GUPTA: Any attempt to surgically remove the extra bone only ignites even more painful bone growth. Despite the fact that her shoulders, neck, and part of her knees have already fused, at age 15, Stephanie leads a full life. She raises rabbits and lambs with the 4- H Club. And until recently, was a cheerleader for her community lead.

S. SNOW: Is regular cheerleading but with no stunting. It's like I have mobility, but it didn't really affect it that much. And I had a lot of support of the team.

GUPTA: But you see, every day is a step toward the eventuality of FOP. By their mid 20s most people with the condition have formed a full second skeleton becoming forever immobile.

S. SNOW: I just don't think about it till it comes. So I just kind of just put that aside and just do whatever I'm doing.

GUPTA: After 15 years of research, Dr. Kaplan's team has finally made a discovery. They have pinpointed the cause of the disease. It's a single genetic mutation in just one of six billion nucleotides that make up the human genome.

The next step -- creating a drug that will switch off the genetic signal that's causing the bone formation.

KAPLAN: My dream is to be able to go in and to be able to remove this extra bone under the cover of these medications, and liberate those frozen joints, and set these children free.

GUPTA: And that hope could be less than a decade away. For Stephanie, it means an even greater chance of fulfilling her dream as a veterinarian.

S. SNOW: Hopefully, they'll have a cure by then, but it just all depends. And I mean, it will work out eventually somehow, but there will be some bumps in the road. But they're always able to fix it.


GUPTA: Stephanie has such a great attitude. We wish her all the best and the same to the researchers now searching for that cure.

Coming up on HOUSE CALL, the American dream backfires for some new immigrants. Find out how.

UNIDENTIFIED FEMALE: From deprivation to abundance, how living in the land of plenty sets some up for a lifelong struggle.


GUPTA: Welcome back to HOUSE CALL. We've been talking about medical mysteries. But here's something we do know. Obesity contributes to some of the deadliest diseases in this country. And unfortunately, overweight and obesity are increasingly becoming the norm in America, even for new Americans.

Studies show immigrants come here a healthy weight or even malnourished, but they soon become overweight after being here only a few years.


UNIDENTIFIED FEMALE: OK, so let's get started.

GUPTA (voice-over): As these immigrants who have recently arrived in the U.S. settle into the new homeland, they risk picking up some bad American habits like eating too much.

BINDI LESSING, DIETICIAN: My name is Bindi. Welcome to America. And we're going to talk a little bit about nutrition.

GUPTA: So dietician Bindi Lessing lectures her class at the Hartland International Refugee Center in Chicago on how to fight fat in the land of plenty. Plenty of junk food, that is.

LESSING: What about candies? Where does that go? Cookies? Where does the candies? Where do we put that? How much of this should we eat?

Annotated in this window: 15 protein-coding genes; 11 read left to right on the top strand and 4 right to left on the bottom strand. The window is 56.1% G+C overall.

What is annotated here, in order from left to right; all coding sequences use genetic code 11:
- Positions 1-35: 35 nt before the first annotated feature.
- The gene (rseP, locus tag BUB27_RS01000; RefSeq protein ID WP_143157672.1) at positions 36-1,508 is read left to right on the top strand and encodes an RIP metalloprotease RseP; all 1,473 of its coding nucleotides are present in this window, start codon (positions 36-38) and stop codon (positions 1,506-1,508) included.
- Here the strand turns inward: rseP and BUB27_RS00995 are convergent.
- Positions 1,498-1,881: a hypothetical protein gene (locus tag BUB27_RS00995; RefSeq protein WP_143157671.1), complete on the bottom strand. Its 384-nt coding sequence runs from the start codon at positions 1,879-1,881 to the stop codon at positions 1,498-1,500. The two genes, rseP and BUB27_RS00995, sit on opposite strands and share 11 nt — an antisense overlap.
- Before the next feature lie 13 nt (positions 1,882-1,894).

GUPTA: It isn't easy to avoid the lure of bad American cuisine. Just ask Francois Adentur, who immigrated from Togo.

LESSING: He said he's discovered foods like pizza that taste really good, but can definitely make you fat.

GUPTA: Adentur has been listening to Lessing, but many immigrants in the program tell her they've never tasted junk food before they got here. LESSING: I had no clue sugar, you know, was energy. And they -- you know, they tell me I didn't that it was bad for me.

This is delicious, but you eat too much, it's a problem. Who knows how to do the hula-hoop like this?

GUPTA: Lessing also teaches these families simple exercises they can do without a backyard.

She says they struggle to balance their new diets with their new, more sedentary American lifestyles.

LESSING: They used to work a lot. They used to walk a lot and be active all day. And now it's like they're, you know, either sitting at school, or sitting, you know, when they come home. They're cooped up in the house.

GUPTA: Lessing found space in a community garden for these families to grow their own herbs, fruits, and vegetables. While they garden, they burn calories as well.

All in the hope that as these immigrant families live the American dream, they don't acquire the American bulge.


GUPTA: Well, that's all the time we have for today. Next weekend, make sure to tune in. It's time for your kids to be heading back to school. That can sometimes mean tough times for parents and for their children. From anxiety to sleep problems, to dealing with the lack of school nurses.

Tune in for our special back to school edition of HOUSE CALL. That's next weekend at 8:30 Eastern. Thanks for watching. I'm Dr. Sanjay Gupta. Stay tuned now for more news on CNN.


© 2007 Cable News Network.
A Time Warner Company. All Rights Reserved.
Terms under which this service is provided to you.
Read our privacy guidelines. Contact us. Site Map.
Offsite Icon External sites open in new window; not endorsed by
Pipeline Icon Pay service with live and archived video. Learn more
Radio News Icon Download audio news  |  RSS Feed Add RSS headlines